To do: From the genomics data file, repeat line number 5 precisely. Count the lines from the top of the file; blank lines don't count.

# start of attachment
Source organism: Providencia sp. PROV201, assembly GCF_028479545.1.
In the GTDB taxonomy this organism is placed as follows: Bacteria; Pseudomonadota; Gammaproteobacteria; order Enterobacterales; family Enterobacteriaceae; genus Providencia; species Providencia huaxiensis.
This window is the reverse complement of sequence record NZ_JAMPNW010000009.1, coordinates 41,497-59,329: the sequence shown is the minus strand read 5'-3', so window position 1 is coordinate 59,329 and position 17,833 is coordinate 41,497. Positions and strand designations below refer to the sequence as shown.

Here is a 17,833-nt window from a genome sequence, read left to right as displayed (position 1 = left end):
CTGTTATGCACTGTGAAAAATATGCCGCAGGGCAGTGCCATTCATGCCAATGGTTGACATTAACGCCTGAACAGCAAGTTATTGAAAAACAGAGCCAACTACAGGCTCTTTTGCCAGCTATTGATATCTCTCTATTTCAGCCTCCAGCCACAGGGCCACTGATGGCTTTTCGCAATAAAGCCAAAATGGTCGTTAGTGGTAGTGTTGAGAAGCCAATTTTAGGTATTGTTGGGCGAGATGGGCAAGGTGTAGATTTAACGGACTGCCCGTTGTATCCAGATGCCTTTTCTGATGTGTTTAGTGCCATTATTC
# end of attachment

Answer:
CTGTTATGCACTGTGAAAAATATGCCGCAGGGCAGTGCCATTCATGCCAATGGTTGACATTAACGCCTGAACAGCAAGTTATTGAAAAACAGAGCCAACTACAGGCTCTTTTGCCAGCTATTGATATCTCTCTATTTCAGCCTCCAGCCACAGGGCCACTGATGGCTTTTCGCAATAAAGCCAAAATGGTCGTTAGTGGTAGTGTTGAGAAGCCAATTTTAGGTATTGTTGGGCGAGATGGGCAAGGTGTAGATTTAACGGACTGCCCGTTGTATCCAGATGCCTTTTCTGATGTGTTTAGTGCCATTATTC